Following an accident, a young musician wakes up in a world where The Beatles never existed. An opportunity arises to make the most of the situation, and our musician sees the chance to write some of the greatest pop songs of all time! Gotta earn that $$$$$ right?
Directed by Danny Boyle
Starring Himesh Patel, Lily James, Ed Sheeran
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This is a story that you might find difficult to believe. Adapted from a book written by Sharabani Basu, which is based on the journals of Abdul Karim recently discovered in India; we see an unlikely friendship develop between a common Indian Muslim man, and the Empress of India and Queen of the United Kingdom of Great Britain and Ireland.
I personally don’t think there’s a cast or director out there who could have done a better job portraying this particular story. Dame Judi Dench (James Bond, Philomena, Mrs Brown) once again takes on the role of Queen Victoria, alongside Ali Fazal (Furious 7) as Abdul Karim; surrounded by other brilliant actors (Michael Gambon, Eddie Izzard, Tim Piggot-Smith, Olivia Williams) playing the members of the court disgusted and insulted by the development of this relationship. All led by the director Stephen Frears, who was present for a Q&A after the screening, his most recent successes include The Queen with Helen Mirren, Philomena with Judi Dench, and Florence Foster Jenkins with Meryl Streep.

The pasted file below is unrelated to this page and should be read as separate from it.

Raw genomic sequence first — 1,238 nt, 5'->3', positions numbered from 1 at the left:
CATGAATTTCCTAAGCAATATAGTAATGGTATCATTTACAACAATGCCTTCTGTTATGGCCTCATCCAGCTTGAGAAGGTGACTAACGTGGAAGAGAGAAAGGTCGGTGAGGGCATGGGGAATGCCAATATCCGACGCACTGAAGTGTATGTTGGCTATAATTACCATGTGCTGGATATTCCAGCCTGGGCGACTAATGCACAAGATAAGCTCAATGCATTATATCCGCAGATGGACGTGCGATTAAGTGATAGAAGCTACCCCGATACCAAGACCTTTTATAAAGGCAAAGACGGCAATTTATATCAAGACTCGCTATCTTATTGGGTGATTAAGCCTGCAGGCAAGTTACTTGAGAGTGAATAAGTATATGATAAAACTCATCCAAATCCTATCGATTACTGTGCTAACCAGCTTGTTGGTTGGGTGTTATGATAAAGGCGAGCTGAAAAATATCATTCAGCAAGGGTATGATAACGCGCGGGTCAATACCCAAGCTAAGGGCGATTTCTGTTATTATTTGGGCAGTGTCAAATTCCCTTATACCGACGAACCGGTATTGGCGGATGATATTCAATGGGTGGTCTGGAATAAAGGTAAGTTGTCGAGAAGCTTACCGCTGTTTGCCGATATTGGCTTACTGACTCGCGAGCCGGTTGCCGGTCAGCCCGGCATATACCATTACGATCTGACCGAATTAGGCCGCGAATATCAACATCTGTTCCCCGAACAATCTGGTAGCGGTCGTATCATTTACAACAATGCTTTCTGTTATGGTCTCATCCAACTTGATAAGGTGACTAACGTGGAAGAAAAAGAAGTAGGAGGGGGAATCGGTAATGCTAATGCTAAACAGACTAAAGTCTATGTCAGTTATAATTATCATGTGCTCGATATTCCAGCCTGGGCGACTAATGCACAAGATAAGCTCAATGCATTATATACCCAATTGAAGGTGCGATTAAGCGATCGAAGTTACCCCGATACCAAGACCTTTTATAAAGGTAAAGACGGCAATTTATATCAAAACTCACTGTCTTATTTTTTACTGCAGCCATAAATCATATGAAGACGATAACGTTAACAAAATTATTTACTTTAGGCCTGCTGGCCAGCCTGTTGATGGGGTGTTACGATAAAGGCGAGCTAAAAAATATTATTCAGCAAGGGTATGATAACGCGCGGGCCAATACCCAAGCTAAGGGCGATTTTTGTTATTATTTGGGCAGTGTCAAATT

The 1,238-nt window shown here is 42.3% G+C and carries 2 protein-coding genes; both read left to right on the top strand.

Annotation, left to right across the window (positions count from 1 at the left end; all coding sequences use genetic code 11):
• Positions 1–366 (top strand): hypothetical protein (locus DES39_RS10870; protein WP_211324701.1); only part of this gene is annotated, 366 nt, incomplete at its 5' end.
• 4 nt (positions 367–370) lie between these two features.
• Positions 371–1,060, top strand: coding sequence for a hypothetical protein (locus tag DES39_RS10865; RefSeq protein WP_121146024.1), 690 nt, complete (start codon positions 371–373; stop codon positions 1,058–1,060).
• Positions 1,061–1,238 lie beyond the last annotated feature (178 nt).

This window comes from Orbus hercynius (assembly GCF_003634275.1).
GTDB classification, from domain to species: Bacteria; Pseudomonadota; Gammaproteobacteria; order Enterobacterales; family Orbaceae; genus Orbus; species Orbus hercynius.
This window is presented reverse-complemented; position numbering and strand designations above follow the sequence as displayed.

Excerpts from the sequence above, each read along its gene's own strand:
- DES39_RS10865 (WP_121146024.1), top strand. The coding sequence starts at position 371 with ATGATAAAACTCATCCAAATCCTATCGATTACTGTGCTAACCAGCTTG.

Dench and Fazal at the Queen’s writing desk
The real Queen Victoria and Abdul Karim at the Queen’s writing desk